It’s not hard to imagine why people fancy parrots – there are over 300 different species, each with a unique size, shape, and a distinctive combination of beautiful, vibrant colors; and of course, some parrots even talk! These features make them very attractive pets. However, many first-time bird owners don’t realize that raising a parrot to be a happy, healthy bird can be a lot more challenging than one might think. 

Even though they are born in captivity, parrots that we keep in our homes are genetically identical to wild parrots. Many of our pet parrot’s behaviors are based on instincts that are useful for survival in the wild. We can’t expect our parrots to dramatically adjust their behavior just because we own them as pets. Instincts run deep. 

This means that parrot ownership is a very different experience from dog or cat ownership, but don’t take “different” to mean better or worse. Rather, it means that you’ll just need to be prepared and well-informed prior to purchasing or adopting a bird. A responsible caretaker will try to learn as much as possible before deciding to bring home a feathered friend. Thanks to the internet, there is no shortage of accessible and useful information. It is important to do your homework and learn as much as you can about what you should expect as a parrot owner. 

Some of us may have heard about behavior problems in pet parrots and how devastating the consequences can be, but we don’t often hear about wild parrots having the same issues. Behavior problems in captive parrots can result when an owner is unaware of the bird’s needs or is unable to meet them. Issues can also result when an owner has unrealistic expectations for their bird.

In the wild, parrots are free to fly and search for food throughout the day, which provides exercise and significant mental stimulation. They happily socialize and bond with their flock members to create mating pairs for reproduction. By comparison, if a pet parrot spends most of its day inside of a cage without anywhere to fly, is apart from other birds or people, and is without access to enrichment activities like toys or perches, they can quickly develop behavioral issues. When the home environment is compared with what a parrot might encounter in the wild, it’s not surprising that birds can struggle without the right care, attention, and enrichment.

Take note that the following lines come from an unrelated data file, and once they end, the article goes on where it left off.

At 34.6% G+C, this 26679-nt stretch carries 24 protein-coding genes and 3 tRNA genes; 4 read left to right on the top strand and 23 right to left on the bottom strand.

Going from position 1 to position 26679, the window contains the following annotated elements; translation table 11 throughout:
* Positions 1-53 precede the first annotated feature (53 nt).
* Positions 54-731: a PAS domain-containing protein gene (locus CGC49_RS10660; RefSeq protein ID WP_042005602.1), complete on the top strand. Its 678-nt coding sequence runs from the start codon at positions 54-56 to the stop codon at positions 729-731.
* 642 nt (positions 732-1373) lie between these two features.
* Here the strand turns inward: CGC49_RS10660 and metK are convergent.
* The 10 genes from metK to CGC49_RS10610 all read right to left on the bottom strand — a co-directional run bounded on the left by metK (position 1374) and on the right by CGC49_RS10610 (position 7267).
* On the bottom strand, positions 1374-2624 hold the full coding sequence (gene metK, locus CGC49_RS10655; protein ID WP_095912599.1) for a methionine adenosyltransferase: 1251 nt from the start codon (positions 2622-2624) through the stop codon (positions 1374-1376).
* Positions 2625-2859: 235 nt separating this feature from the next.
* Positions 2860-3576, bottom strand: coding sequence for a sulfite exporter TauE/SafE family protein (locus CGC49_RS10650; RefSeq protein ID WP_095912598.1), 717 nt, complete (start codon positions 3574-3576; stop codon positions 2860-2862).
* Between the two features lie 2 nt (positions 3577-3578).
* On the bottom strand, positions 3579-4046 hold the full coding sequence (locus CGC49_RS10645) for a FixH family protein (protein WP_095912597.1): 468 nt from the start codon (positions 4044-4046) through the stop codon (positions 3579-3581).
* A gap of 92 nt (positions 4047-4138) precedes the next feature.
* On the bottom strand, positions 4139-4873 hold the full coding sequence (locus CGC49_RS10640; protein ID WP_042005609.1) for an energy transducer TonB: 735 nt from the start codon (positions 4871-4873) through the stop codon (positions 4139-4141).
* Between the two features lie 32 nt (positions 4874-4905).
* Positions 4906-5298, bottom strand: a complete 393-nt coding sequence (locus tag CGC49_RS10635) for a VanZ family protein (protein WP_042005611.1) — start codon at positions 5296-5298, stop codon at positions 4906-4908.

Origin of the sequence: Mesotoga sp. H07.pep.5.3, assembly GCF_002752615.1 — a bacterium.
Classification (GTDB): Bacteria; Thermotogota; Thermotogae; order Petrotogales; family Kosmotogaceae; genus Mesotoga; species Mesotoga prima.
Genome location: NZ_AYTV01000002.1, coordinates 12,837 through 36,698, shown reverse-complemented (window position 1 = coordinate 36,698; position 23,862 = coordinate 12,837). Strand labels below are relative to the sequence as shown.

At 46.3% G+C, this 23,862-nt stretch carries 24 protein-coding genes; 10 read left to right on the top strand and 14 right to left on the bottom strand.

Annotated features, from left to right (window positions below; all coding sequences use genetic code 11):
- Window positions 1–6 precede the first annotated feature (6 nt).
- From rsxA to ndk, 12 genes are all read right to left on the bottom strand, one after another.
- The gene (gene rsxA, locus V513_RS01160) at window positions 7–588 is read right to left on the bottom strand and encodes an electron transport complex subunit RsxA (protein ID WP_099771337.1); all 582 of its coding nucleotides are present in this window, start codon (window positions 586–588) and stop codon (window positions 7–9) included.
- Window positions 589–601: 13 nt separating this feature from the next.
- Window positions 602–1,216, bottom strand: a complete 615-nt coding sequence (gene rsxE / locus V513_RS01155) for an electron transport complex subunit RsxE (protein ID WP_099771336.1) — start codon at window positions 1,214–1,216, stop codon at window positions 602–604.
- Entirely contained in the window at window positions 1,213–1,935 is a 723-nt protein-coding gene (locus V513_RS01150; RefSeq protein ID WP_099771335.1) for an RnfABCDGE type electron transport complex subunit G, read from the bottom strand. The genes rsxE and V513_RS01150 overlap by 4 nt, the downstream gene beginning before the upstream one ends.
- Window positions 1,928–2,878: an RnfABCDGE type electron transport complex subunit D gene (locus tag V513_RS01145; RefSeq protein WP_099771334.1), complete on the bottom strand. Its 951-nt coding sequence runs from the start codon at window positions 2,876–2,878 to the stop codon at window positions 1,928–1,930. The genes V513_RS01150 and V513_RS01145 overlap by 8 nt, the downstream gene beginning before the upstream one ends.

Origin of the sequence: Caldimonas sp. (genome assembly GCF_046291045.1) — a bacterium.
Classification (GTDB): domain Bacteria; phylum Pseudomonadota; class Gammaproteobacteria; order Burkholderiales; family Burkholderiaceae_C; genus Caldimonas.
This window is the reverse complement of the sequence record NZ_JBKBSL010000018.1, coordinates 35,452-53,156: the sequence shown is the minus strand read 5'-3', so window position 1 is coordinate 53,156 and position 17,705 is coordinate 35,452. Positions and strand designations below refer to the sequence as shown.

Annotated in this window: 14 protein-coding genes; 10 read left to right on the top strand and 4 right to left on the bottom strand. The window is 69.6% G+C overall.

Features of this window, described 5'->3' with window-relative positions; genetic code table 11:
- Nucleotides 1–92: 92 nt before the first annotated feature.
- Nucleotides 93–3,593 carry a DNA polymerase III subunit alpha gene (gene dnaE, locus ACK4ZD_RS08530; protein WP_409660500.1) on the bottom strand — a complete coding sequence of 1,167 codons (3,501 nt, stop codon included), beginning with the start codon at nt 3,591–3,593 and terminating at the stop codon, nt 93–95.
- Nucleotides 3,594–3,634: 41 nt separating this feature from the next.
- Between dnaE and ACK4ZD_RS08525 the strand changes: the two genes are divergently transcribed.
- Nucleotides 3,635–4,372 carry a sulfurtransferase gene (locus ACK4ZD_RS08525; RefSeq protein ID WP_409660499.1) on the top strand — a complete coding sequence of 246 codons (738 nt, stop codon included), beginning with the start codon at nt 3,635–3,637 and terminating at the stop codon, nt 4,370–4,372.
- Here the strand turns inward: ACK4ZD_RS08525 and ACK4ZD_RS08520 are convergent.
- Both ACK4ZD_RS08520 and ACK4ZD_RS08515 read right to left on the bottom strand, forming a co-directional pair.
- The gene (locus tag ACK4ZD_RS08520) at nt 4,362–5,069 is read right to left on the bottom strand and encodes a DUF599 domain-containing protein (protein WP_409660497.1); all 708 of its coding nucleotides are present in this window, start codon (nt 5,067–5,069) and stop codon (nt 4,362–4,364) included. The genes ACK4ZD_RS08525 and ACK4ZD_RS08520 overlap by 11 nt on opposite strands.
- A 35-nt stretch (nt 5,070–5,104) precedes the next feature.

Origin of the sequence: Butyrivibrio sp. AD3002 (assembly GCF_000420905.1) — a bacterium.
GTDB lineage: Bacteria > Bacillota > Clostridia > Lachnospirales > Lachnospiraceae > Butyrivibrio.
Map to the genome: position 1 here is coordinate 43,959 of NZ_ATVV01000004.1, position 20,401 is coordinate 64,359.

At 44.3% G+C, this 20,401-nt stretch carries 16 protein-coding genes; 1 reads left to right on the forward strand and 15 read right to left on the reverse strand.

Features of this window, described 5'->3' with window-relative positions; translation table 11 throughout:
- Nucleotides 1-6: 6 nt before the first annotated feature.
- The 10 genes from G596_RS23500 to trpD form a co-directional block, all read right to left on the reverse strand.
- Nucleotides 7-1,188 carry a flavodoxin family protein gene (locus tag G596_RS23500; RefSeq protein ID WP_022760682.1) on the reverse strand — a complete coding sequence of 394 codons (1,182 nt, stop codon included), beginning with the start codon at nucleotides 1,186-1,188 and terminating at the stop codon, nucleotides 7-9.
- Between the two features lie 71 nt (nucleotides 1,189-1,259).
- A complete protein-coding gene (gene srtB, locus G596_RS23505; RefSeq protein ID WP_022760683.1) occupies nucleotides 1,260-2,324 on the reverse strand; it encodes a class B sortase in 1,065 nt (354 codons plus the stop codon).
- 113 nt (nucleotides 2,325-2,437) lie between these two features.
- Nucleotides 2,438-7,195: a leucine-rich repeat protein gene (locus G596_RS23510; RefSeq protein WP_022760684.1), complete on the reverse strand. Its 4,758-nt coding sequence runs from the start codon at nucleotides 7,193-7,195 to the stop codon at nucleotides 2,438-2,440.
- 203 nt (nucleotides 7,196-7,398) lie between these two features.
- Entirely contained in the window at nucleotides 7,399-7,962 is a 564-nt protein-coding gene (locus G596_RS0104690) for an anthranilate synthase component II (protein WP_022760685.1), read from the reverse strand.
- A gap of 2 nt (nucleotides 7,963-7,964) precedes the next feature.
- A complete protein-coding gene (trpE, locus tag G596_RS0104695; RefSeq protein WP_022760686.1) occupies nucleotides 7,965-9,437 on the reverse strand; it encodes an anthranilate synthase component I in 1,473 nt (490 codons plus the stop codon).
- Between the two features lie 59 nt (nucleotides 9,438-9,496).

How can you meet your parrot’s basic needs and make sure they are physically and mentally healthy in your home? Although it’s nearly impossible to perfectly mimic the scenarios they’d encounter in the wild, you can try to give them a healthy, happy life by learning about normal parrot behavioral responses and use that knowledge to avoid accidentally triggering anxiety, fear or stress. As all of these can lead to destructive and/or dangerous behavior, you’ll want to provide appropriate activities to keep the bird mentally stimulated and engaged.

You should plan on committing time to understanding your parrot. Beyond doing some research online, pay close attention to their body language to understand what their own “normal” is like. Once you understand what normal behaviors to expect, you’ll be less likely to accidentally scold your bird for something that’s natural for them. For example, chewing is a typical parrot behavior. An inexperienced owner might be shocked or angry to find their furniture destroyed when they let their parrot out of the cage. Instead of scolding the pet, you might offer them toys or chew-safe items. This will keep the bird entertained while also protecting your home and your sanity: a win-win solution! 

African Grey Parrot with feathers raised

When it comes to body language, the position of the feather and the size of pupils will reveal a lot about the animal’s mood. Look closely for subtle changes. When parrots are afraid, they may try to fly away, which is a normal response. If they are unable to fly away, they may react with aggression. The feathers at the back of the neck will rise or fluff slightly, and as things escalate, you may see more feathers rise on either side of the neck. The bird will focus their gaze on the threatening object and their pupils will shrink to the size of a small pinpoint. Sometimes, parrots will open their mouth slightly in response to fear or anxiety and they might also vocalize. Ultimately, the beak will be used as a weapon for self-defense. Here’s a typical scenario:

You get home from work and your dog bounds over to greet you. You hug or kiss them in response.  If you try to do the same with your parrot, it may perceive a quickly approaching hand and moving fingers as threats. 

A normal reaction to threatening stimulus is to move away from it. This is a fear response, not a sign of rejection. If you ignore what your parrot is trying to tell you with its body language and you reach for the bird anyway, you could get bitten. It’s important to remember that parrots will react to triggers according to instinct, even if you didn’t intend to scare, threaten or frighten them.